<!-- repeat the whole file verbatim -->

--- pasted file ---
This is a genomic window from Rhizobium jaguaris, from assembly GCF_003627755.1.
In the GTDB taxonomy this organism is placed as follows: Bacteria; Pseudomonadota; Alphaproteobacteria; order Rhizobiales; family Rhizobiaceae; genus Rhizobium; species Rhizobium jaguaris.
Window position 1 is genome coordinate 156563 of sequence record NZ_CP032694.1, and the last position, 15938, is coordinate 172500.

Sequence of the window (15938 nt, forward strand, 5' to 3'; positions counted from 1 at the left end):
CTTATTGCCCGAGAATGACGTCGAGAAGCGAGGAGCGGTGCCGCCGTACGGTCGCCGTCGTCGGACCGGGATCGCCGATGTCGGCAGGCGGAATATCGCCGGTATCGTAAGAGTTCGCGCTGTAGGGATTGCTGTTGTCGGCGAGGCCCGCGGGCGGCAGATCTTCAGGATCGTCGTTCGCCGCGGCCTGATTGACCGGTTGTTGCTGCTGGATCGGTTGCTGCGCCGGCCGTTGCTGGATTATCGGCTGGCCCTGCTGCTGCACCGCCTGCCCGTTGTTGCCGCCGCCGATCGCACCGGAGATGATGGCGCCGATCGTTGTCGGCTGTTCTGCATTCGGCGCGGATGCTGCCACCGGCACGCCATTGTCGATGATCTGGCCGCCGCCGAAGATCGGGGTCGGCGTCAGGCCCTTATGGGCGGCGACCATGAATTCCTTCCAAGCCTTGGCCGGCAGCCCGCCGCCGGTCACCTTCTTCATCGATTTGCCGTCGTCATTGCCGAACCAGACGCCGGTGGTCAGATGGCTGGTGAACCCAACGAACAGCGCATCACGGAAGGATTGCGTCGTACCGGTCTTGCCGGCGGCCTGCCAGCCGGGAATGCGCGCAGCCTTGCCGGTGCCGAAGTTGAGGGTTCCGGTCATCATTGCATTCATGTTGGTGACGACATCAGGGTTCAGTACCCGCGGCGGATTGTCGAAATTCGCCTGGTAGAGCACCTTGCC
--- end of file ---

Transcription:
This is a genomic window from Rhizobium jaguaris, from assembly GCF_003627755.1.
In the GTDB taxonomy this organism is placed as follows: Bacteria; Pseudomonadota; Alphaproteobacteria; order Rhizobiales; family Rhizobiaceae; genus Rhizobium; species Rhizobium jaguaris.
Window position 1 is genome coordinate 156563 of sequence record NZ_CP032694.1, and the last position, 15938, is coordinate 172500.

Sequence of the window (15938 nt, forward strand, 5' to 3'; positions counted from 1 at the left end):
CTTATTGCCCGAGAATGACGTCGAGAAGCGAGGAGCGGTGCCGCCGTACGGTCGCCGTCGTCGGACCGGGATCGCCGATGTCGGCAGGCGGAATATCGCCGGTATCGTAAGAGTTCGCGCTGTAGGGATTGCTGTTGTCGGCGAGGCCCGCGGGCGGCAGATCTTCAGGATCGTCGTTCGCCGCGGCCTGATTGACCGGTTGTTGCTGCTGGATCGGTTGCTGCGCCGGCCGTTGCTGGATTATCGGCTGGCCCTGCTGCTGCACCGCCTGCCCGTTGTTGCCGCCGCCGATCGCACCGGAGATGATGGCGCCGATCGTTGTCGGCTGTTCTGCATTCGGCGCGGATGCTGCCACCGGCACGCCATTGTCGATGATCTGGCCGCCGCCGAAGATCGGGGTCGGCGTCAGGCCCTTATGGGCGGCGACCATGAATTCCTTCCAAGCCTTGGCCGGCAGCCCGCCGCCGGTCACCTTCTTCATCGATTTGCCGTCGTCATTGCCGAACCAGACGCCGGTGGTCAGATGGCTGGTGAACCCAACGAACAGCGCATCACGGAAGGATTGCGTCGTACCGGTCTTGCCGGCGGCCTGCCAGCCGGGAATGCGCGCAGCCTTGCCGGTGCCGAAGTTGAGGGTTCCGGTCATCATTGCATTCATGTTGGTGACGACATCAGGGTTCAGTACCCGCGGCGGATTGTCGAAATTCGCCTGGTAGAGCACCTTGCC